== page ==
Science News

Uncovering HIV resistance

Wed, 13th Nov 2013

Kat Arney

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Swiss scientists have made a step forward in understanding how resistance to HIV could be encoded within our own genes, according to a new paper in the journal eLife. Every person infected with HIV mounts some kind of immune response to the virus, and some people can even hold the infection at bay without taking anti-viral drugs. The researchers, led by Jacques Fellay, traced how HIV viruses sampled from more than a thousand infected people had genetically changed over time, in response to attacks by the immune system, looking at more than 3,000 mutations.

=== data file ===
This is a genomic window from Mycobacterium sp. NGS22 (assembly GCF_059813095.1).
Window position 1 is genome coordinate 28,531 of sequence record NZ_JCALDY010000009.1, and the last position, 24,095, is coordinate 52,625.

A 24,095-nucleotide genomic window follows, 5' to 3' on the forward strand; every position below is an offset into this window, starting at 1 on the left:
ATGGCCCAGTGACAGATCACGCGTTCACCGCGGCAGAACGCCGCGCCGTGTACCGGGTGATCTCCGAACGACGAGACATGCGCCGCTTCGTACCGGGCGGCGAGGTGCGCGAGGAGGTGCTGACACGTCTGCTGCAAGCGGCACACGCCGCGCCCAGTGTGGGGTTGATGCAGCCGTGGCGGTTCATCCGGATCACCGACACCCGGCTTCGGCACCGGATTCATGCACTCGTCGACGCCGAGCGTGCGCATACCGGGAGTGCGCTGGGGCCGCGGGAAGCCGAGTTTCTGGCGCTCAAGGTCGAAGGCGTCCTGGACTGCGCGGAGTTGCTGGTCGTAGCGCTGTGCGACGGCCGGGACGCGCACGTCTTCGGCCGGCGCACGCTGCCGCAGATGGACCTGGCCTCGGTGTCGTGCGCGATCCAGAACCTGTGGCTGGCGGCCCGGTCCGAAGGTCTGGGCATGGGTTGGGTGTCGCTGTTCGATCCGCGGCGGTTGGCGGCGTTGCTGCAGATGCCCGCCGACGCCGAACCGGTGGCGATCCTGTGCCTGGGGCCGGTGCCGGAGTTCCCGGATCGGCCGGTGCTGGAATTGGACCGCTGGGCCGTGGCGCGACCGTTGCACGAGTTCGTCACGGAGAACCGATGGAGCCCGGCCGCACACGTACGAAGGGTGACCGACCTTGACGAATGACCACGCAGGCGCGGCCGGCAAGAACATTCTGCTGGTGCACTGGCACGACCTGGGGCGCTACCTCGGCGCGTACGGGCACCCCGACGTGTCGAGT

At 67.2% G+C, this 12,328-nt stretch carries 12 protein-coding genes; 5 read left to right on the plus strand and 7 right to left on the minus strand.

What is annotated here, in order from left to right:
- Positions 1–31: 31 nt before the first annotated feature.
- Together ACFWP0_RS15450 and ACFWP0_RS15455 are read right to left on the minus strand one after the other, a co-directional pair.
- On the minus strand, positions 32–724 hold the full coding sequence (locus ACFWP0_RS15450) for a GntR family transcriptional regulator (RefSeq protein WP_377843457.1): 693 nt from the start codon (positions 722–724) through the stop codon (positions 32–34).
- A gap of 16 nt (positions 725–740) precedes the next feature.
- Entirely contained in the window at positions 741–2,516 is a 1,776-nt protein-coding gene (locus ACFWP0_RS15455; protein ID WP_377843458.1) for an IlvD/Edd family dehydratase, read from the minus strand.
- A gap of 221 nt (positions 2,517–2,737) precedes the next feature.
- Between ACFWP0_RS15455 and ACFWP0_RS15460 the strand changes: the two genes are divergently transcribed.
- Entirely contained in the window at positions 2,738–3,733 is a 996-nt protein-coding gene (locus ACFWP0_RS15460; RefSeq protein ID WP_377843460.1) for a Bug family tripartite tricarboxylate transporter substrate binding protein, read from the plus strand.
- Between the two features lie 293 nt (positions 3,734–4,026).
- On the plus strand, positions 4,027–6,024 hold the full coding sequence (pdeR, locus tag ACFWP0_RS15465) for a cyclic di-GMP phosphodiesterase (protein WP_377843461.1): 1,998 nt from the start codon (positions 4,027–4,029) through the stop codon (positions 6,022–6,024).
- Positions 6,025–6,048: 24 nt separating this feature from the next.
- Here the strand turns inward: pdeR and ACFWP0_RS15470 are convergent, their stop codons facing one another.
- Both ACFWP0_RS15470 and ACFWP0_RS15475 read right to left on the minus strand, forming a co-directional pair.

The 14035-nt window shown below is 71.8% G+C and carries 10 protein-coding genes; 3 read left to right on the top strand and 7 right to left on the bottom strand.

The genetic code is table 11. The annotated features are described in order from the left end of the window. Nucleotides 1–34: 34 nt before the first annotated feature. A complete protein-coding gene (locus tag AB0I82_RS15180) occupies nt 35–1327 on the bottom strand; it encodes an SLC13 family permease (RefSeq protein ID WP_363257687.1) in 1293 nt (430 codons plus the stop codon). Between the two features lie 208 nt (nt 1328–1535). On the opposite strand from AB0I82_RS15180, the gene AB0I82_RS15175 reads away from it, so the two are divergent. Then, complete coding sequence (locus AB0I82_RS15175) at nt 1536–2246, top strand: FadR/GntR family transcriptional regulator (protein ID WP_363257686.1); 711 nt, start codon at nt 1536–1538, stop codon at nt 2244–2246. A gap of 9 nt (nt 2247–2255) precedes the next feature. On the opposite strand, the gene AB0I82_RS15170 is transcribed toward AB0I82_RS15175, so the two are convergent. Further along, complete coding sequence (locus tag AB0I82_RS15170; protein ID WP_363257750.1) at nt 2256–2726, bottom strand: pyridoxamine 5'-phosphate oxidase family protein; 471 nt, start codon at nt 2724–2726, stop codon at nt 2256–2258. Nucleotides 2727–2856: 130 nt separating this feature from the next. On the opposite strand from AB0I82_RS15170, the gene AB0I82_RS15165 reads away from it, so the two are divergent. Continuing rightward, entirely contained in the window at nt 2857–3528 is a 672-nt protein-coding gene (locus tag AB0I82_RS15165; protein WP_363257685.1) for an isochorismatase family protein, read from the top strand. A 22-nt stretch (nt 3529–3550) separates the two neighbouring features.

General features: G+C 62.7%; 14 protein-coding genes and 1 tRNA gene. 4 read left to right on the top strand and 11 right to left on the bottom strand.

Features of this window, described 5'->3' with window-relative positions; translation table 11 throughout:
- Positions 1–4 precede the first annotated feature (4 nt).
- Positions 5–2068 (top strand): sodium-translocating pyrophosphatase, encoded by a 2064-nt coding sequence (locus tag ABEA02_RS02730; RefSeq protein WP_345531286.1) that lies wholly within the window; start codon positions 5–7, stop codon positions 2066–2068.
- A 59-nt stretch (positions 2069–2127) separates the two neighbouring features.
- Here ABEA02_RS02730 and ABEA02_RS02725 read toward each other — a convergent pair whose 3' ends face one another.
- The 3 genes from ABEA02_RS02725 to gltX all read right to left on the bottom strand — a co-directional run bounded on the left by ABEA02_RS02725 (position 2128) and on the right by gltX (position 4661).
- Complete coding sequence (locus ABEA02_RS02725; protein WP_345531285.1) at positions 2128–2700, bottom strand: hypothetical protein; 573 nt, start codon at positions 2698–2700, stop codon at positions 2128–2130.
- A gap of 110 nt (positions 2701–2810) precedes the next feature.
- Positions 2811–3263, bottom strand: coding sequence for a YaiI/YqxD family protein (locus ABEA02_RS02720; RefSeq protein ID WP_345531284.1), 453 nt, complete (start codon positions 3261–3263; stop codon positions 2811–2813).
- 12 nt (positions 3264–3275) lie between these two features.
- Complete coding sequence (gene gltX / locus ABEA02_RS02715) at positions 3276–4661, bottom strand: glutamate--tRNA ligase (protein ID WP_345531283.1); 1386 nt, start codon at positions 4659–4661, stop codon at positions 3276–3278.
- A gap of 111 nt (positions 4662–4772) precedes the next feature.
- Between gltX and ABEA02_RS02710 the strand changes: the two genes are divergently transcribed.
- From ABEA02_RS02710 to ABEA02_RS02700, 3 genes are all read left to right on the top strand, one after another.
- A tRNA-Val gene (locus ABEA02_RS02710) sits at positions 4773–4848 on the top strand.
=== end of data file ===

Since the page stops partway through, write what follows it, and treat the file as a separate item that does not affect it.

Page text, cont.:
Then they also mapped the gene variations in the human genome that might be responsible for fighting back. Importantly, the researchers needed to look at data from samples taken before there were effective HIV treatments, to make sure they were only focusing on the natural effects of the immune system, so they had to trawl databases from the 1980s. It's the biggest global overview to date of the genes involved in HIV resistance, and the scientists think that their results could one day lead to more effective, genetically personalised therapies.



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